Connecting state and local government leaders

California Governor Announces Mandatory Statewide Water Cutbacks

California Gov. Jerry Brown has announced mandatory statewide water usage reductions.

California Gov. Jerry Brown has announced mandatory statewide water usage reductions. Eddie J. Rodriquez /


Connecting state and local government leaders

“This historic drought demands unprecedented action,” Jerry Brown says, laying out his action plan to cut water use by 25 percent.

It was no April Fool’s Day joke and California’s historic drought is no laughing matter.

On Wednesday at a manual snow survey of the Sierra Nevada snowpack, Gov. Jerry Brown announced mandatory statewide water restrictions and is directing the State Water Resources Control Board to mandate 25 percent water usage reductions that will save 1.5 million acre-feet of water over the next nine months.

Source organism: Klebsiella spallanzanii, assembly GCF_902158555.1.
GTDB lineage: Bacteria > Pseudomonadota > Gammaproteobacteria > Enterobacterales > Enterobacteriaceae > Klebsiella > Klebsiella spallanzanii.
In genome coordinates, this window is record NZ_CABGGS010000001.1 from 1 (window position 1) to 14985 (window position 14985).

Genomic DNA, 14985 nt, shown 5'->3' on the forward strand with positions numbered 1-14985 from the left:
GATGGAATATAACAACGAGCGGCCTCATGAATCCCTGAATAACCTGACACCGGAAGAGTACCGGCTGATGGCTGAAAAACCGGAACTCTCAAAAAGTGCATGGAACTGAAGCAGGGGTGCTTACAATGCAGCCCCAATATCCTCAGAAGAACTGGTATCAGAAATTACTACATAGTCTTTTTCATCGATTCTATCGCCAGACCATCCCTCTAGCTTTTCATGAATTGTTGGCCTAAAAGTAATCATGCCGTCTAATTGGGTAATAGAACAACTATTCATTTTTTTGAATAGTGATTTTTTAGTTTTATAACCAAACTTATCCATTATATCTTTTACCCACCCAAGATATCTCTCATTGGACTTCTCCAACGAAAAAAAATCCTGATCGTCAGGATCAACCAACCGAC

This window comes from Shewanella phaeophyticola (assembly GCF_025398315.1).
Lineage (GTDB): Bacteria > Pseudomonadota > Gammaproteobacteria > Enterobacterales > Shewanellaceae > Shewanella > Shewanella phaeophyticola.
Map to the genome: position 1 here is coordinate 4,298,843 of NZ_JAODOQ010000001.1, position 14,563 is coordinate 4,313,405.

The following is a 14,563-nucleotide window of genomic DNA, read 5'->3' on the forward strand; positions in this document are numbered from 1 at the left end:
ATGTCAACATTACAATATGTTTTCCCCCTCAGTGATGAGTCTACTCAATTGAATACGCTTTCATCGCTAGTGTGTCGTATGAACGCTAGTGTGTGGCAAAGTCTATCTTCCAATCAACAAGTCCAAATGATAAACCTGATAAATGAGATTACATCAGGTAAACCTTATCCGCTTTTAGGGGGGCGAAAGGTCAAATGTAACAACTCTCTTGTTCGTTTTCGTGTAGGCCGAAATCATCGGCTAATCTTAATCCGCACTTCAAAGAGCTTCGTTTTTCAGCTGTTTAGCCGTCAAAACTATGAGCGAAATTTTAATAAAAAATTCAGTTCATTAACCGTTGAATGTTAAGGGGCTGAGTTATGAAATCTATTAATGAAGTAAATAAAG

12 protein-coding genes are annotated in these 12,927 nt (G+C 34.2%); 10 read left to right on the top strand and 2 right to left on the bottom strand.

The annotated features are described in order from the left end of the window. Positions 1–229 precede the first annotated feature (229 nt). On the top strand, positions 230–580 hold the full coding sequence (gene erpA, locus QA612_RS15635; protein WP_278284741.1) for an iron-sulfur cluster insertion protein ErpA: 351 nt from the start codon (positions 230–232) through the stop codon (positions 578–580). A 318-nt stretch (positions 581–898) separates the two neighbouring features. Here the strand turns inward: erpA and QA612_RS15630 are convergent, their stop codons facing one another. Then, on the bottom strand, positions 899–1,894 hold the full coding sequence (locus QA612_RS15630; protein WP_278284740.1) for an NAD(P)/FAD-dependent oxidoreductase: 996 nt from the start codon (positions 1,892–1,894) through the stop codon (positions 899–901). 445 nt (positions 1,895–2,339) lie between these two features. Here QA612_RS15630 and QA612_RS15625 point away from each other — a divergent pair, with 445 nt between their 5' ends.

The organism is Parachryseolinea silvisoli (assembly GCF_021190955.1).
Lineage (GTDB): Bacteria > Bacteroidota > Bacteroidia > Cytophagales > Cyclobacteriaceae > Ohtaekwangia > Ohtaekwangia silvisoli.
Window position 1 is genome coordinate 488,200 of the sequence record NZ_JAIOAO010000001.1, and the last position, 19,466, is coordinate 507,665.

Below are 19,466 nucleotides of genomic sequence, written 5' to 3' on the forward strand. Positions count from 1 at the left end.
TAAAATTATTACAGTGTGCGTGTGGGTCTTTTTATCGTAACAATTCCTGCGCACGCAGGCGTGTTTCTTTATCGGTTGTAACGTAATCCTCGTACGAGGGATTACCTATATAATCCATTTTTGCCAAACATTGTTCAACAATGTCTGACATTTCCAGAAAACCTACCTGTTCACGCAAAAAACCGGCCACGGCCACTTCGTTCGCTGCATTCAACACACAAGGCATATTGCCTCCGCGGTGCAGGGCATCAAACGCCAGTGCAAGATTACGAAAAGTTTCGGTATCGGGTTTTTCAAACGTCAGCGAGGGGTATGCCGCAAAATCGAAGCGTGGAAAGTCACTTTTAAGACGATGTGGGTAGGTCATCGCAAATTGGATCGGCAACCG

"Today we are standing on dry grass where there should be five feet of snow. This historic drought demands unprecedented action," Brown said, according to the announcement from the governor’s office. "Therefore, I'm issuing an executive order mandating substantial water reductions across our state. As Californians, we must pull together and save water in every way possible."

Beyond the steep water usage restrictions, Brown’s executive order does the following:

  • Encourages water providers to charge consumers conservation water rates, which have been shown to curb water waste.
  • Creates a temporary statewide rebate program to help consumers replace inefficient appliances with more efficient ones.
  • Replaces 50 million square feet of lawn with drought-tolerant landscaping.
  • Bans the watering of ornamental grass on public street medians.
  • Requires facilities with large expanses of landscaping like college campuses, cemeteries and golf courses to make sizable water-use reductions.
  • Requires agricultural water users to submit information on their water use to the state.
  • Authorize the state to take action against water providers who use groundwater sources but don’t share their usage data.
  • Streamlines the approval process for voluntary water transfer and emergency drinking water projects.

Brown’s administration has already authorized $1 billion in funding to help the state address the drought’s impacts.

Read our previous feature on the water conservation measures that have been implemented in Santa Cruz.